Today I am back talking to Ryan McBride, Global Head of Content at Fuse about the 12 Commandments of Content his team follows to create content that learners love, and which drives business growth. We’re delving into the third set of commandments in his team’s content methodology, after exploring the perfect structure and form of learning content in part I of the series, and the importance of digital and mobile first in learning in part II.
Hand on my heart, I’m already aware of Ryan’s passion for the first in our third set of content commandments: he’s a big fan of the journalistic approach he and his team use and advocate when speaking to subject matter experts (SMEs). So, without further ado, today’s session can only be a Q&A to get the inside scoop straight from Twickenham with the man himself, Ryan McBride.
Q: Hi Ryan. So, in our last conversation, you described to me the long and tedious process of making a SCORM course. Today, I am looking at commandment number 7: ‘a journalistic approach: authentic, passionate, concise, unscripted. This resonates an emotional connection with your audience and portrays authenticity.’ It’s an approach you’re a big believer in - why?
A: The journalistic approach is my absolute favorite thing that we do at Fuse. So, imagine one week we're making videos with GSK about groundbreaking medicines. The next week, we're doing Adidas trainers or Lego sales enablement. We could be making learning videos about anything, but it doesn’t mean I’m an expert on any one of these things.
It’s the people within the business that are the true experts, and with our journalistic approach, we simply ask them about it intelligently until we understand it. We embrace that curiosity and shoot them questions, unscripted, and get answers, unscripted. The way we bring out the passion and the authenticity of an internal SME, producing content that resonates so much better with their audience.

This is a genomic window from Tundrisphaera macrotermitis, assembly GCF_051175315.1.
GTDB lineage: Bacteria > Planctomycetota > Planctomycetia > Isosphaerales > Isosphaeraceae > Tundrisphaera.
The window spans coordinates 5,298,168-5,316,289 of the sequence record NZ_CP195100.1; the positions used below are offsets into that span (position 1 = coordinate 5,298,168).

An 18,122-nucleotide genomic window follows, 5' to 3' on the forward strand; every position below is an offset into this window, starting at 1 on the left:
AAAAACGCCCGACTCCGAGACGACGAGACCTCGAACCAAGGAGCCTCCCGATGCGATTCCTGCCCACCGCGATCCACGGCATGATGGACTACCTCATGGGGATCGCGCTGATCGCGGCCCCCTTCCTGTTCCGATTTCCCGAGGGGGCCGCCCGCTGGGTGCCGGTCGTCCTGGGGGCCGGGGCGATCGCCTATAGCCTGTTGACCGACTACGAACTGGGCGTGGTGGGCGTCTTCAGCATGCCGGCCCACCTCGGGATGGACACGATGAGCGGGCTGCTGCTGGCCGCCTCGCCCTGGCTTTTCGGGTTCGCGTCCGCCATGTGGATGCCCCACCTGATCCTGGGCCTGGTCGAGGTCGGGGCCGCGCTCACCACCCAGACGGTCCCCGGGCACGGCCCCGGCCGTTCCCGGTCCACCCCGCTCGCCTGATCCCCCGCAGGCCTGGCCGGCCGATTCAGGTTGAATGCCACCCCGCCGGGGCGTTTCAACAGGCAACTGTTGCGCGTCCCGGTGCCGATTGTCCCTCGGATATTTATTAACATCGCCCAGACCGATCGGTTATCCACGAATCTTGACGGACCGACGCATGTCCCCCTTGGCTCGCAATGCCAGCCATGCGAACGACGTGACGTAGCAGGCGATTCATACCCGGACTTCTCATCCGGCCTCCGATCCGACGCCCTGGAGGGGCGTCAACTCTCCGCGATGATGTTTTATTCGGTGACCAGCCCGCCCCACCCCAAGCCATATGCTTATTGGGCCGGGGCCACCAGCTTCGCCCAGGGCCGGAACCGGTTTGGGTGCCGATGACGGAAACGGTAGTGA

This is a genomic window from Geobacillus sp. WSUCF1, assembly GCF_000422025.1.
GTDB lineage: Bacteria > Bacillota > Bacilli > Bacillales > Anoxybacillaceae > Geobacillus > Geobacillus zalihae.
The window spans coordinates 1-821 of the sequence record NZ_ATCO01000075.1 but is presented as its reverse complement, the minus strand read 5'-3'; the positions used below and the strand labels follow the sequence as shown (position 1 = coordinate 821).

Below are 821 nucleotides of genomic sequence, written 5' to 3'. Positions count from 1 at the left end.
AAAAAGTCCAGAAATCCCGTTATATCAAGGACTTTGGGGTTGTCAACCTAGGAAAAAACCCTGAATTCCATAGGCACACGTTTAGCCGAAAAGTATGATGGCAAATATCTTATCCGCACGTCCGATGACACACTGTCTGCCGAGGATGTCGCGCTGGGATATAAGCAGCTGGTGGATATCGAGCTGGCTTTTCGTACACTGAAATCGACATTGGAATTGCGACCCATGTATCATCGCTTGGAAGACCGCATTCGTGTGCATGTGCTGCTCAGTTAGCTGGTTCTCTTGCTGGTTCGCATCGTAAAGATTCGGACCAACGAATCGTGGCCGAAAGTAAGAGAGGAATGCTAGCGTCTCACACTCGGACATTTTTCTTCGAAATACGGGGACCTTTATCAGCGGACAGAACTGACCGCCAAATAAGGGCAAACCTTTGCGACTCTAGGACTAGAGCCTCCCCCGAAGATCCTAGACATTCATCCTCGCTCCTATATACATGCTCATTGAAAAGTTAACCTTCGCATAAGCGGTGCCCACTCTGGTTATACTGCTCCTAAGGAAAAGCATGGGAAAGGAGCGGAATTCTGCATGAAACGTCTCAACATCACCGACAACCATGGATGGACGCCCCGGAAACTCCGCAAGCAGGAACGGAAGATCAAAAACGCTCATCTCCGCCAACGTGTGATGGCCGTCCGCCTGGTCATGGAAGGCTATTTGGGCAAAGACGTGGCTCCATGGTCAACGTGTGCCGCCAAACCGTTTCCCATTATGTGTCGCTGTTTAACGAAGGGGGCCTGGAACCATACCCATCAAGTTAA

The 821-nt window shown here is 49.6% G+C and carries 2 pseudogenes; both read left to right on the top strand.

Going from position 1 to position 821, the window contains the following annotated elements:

Speed is also key here. We ask our SMEs until we understand it, we edit it up, and send it over to them for a quick approval, and boom, it’s done. It’s like a pop quiz that results in some really, really valuable bite sized content that a company doesn’t have to slave over for six months.
Q: What if customers want to create the content themselves?
A: We love working with creative clients who want to create content for themselves, and sharing best practices from what we’ve learned over many years of client interactions. And we love coaching them in this very same journalistic approach and seeing the amazing results it produces. The content our clients create is also consistently leading to a far more engaged audience of learners, just like the content my team produces.
Q:Great. So, let’s move on to one of the most important, but most often overlooked fundamentals of content in learning: curation. Curation is explained in commandment 8 in the methodology as: “we must provide structure and context so that employees can find it and use it quickly and efficiently.” Can you tell me more about why curation is important within a learning context?
A: Sure. Up until now, we’ve been talking about the format of content, and then with the journalistic approach, we moved into how content is sourced and produced. With curation, we’re talking about how content must exist within an infrastructure in order for it to actually be useful, and for it to be located and used.